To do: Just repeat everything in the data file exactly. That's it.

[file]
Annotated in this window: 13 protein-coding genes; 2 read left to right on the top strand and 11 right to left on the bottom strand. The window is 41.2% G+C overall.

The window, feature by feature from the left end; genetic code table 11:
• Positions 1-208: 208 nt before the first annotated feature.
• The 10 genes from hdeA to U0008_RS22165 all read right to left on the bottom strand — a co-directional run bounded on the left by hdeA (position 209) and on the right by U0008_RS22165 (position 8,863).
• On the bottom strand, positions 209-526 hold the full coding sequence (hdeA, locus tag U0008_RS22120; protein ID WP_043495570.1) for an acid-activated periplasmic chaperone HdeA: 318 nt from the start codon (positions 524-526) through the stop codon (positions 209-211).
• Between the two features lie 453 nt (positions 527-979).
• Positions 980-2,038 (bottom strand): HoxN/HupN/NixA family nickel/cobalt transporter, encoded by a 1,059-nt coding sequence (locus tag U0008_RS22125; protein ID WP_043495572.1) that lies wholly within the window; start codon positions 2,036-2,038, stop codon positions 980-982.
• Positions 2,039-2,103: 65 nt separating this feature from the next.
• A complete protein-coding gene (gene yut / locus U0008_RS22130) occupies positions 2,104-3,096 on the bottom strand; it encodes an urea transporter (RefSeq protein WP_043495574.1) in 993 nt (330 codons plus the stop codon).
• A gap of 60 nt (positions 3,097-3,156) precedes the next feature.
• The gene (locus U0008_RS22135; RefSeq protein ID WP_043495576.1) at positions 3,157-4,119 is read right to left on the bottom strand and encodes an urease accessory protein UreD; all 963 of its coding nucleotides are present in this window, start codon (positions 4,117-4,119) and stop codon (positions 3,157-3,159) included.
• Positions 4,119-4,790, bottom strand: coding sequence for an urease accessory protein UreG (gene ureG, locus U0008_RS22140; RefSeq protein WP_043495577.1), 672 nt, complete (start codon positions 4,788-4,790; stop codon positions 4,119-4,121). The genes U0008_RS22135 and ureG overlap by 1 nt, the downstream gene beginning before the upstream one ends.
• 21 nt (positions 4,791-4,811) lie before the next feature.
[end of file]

Annotated in this window: 13 protein-coding genes; 2 read left to right on the top strand and 11 right to left on the bottom strand. The window is 41.2% G+C overall.

The window, feature by feature from the left end; genetic code table 11:
• Positions 1-208: 208 nt before the first annotated feature.
• The 10 genes from hdeA to U0008_RS22165 all read right to left on the bottom strand — a co-directional run bounded on the left by hdeA (position 209) and on the right by U0008_RS22165 (position 8,863).
• On the bottom strand, positions 209-526 hold the full coding sequence (hdeA, locus tag U0008_RS22120; protein ID WP_043495570.1) for an acid-activated periplasmic chaperone HdeA: 318 nt from the start codon (positions 524-526) through the stop codon (positions 209-211).
• Between the two features lie 453 nt (positions 527-979).
• Positions 980-2,038 (bottom strand): HoxN/HupN/NixA family nickel/cobalt transporter, encoded by a 1,059-nt coding sequence (locus tag U0008_RS22125; protein ID WP_043495572.1) that lies wholly within the window; start codon positions 2,036-2,038, stop codon positions 980-982.
• Positions 2,039-2,103: 65 nt separating this feature from the next.
• A complete protein-coding gene (gene yut / locus U0008_RS22130) occupies positions 2,104-3,096 on the bottom strand; it encodes an urea transporter (RefSeq protein WP_043495574.1) in 993 nt (330 codons plus the stop codon).
• A gap of 60 nt (positions 3,097-3,156) precedes the next feature.
• The gene (locus U0008_RS22135; RefSeq protein ID WP_043495576.1) at positions 3,157-4,119 is read right to left on the bottom strand and encodes an urease accessory protein UreD; all 963 of its coding nucleotides are present in this window, start codon (positions 4,117-4,119) and stop codon (positions 3,157-3,159) included.
• Positions 4,119-4,790, bottom strand: coding sequence for an urease accessory protein UreG (gene ureG, locus U0008_RS22140; RefSeq protein WP_043495577.1), 672 nt, complete (start codon positions 4,788-4,790; stop codon positions 4,119-4,121). The genes U0008_RS22135 and ureG overlap by 1 nt, the downstream gene beginning before the upstream one ends.
• 21 nt (positions 4,791-4,811) lie before the next feature.